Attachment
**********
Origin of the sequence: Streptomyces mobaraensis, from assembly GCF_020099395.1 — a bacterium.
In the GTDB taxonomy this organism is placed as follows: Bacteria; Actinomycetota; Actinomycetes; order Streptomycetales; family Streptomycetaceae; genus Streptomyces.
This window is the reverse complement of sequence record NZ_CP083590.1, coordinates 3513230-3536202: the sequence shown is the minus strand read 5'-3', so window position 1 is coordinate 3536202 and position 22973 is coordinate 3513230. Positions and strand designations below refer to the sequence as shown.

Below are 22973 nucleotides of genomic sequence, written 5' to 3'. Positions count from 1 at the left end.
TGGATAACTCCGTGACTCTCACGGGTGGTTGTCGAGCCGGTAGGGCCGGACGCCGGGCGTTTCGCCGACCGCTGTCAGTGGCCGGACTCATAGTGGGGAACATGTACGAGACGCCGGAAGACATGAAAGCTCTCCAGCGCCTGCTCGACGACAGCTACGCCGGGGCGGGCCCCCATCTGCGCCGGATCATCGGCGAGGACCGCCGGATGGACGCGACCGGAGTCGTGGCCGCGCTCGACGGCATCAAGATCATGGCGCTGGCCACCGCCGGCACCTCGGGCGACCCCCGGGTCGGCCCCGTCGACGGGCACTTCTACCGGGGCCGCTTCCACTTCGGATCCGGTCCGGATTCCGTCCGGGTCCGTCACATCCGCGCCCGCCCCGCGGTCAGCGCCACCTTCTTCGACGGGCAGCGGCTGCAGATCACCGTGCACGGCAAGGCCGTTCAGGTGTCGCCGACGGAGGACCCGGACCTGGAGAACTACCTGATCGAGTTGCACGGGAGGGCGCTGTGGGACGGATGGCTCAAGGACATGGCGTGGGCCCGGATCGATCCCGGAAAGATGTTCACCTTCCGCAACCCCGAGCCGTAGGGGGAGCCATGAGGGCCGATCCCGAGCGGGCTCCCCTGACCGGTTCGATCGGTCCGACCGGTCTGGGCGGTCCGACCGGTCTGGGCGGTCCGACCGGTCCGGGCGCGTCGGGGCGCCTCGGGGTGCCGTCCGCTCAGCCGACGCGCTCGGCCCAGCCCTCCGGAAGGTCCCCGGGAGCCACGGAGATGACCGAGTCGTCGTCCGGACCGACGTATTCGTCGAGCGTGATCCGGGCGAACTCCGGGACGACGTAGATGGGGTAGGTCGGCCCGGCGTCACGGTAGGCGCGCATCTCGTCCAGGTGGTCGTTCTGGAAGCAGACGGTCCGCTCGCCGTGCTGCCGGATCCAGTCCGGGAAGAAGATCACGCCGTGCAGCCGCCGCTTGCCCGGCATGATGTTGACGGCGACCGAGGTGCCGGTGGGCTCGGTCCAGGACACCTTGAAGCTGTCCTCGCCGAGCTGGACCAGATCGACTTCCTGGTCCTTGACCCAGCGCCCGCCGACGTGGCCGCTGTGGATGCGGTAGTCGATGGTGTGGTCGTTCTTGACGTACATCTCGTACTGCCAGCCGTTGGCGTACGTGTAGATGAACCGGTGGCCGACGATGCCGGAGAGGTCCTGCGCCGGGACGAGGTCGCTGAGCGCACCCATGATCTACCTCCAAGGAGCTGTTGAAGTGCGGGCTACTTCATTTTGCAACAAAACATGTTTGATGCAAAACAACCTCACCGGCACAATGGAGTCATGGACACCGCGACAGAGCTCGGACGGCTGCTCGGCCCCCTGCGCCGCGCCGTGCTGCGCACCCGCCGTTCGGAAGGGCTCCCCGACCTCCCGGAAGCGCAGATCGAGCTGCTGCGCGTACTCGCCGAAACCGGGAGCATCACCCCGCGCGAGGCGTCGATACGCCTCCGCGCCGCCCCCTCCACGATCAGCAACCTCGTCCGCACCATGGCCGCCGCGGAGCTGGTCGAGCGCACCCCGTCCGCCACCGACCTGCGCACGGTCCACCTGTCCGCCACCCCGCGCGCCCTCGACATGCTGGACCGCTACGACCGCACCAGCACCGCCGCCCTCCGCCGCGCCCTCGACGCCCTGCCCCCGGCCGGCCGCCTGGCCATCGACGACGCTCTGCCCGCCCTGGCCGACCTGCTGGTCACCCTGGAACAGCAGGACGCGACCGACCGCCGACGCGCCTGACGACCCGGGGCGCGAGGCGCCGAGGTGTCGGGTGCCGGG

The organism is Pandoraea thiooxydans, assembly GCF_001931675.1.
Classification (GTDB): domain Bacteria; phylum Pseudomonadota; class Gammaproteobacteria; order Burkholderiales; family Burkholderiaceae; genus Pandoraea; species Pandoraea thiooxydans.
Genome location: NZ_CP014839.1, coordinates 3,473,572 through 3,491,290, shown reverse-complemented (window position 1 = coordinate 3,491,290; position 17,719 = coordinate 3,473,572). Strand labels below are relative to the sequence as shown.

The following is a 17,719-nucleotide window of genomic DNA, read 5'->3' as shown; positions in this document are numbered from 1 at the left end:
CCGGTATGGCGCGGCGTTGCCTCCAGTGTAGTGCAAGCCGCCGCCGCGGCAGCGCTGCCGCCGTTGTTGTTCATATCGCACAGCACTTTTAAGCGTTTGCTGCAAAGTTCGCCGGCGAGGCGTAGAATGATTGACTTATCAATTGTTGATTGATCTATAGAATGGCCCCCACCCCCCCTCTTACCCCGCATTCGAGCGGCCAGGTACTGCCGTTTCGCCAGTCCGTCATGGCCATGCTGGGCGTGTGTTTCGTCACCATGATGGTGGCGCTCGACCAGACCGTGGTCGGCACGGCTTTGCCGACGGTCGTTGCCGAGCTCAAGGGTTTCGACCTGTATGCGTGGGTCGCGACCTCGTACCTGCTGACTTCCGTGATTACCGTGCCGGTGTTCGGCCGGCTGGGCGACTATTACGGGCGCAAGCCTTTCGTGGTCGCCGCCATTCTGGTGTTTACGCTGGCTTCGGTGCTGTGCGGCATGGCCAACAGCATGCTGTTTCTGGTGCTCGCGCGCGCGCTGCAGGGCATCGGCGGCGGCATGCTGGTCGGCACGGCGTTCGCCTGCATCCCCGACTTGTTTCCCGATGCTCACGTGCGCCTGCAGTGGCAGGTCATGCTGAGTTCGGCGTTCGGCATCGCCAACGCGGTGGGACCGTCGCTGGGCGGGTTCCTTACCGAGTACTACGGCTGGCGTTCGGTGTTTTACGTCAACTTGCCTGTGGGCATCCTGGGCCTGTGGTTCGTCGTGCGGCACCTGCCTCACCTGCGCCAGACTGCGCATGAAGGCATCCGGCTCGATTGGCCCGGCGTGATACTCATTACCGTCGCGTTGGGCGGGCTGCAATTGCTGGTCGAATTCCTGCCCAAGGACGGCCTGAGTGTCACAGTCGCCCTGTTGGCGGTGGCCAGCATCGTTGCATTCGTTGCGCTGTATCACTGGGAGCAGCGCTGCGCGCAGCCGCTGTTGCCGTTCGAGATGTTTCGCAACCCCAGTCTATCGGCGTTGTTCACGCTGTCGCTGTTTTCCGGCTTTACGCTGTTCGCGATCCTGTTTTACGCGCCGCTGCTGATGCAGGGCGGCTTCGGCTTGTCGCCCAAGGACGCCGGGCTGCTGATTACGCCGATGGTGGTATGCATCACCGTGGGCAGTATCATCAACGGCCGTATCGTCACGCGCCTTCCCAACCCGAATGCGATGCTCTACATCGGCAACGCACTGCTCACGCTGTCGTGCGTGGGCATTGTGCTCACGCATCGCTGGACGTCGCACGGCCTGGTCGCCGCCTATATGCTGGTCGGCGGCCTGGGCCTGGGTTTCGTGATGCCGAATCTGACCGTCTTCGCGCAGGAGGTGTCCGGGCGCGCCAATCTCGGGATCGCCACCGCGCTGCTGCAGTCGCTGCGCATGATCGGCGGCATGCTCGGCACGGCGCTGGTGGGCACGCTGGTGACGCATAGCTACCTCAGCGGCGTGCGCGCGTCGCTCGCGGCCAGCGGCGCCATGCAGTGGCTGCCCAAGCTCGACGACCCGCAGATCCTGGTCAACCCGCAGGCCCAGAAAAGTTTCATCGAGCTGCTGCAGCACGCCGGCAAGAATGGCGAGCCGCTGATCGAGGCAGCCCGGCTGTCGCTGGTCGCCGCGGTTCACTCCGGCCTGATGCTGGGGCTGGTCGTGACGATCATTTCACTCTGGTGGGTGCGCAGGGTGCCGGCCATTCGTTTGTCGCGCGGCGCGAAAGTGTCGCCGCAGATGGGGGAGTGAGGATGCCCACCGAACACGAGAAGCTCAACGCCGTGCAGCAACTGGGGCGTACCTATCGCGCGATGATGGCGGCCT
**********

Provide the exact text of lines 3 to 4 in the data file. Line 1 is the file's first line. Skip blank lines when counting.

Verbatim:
This window is the reverse complement of sequence record NZ_CP083590.1, coordinates 3513230-3536202: the sequence shown is the minus strand read 5'-3', so window position 1 is coordinate 3536202 and position 22973 is coordinate 3513230. Positions and strand designations below refer to the sequence as shown.

Below are 22973 nucleotides of genomic sequence, written 5' to 3'. Positions count from 1 at the left end.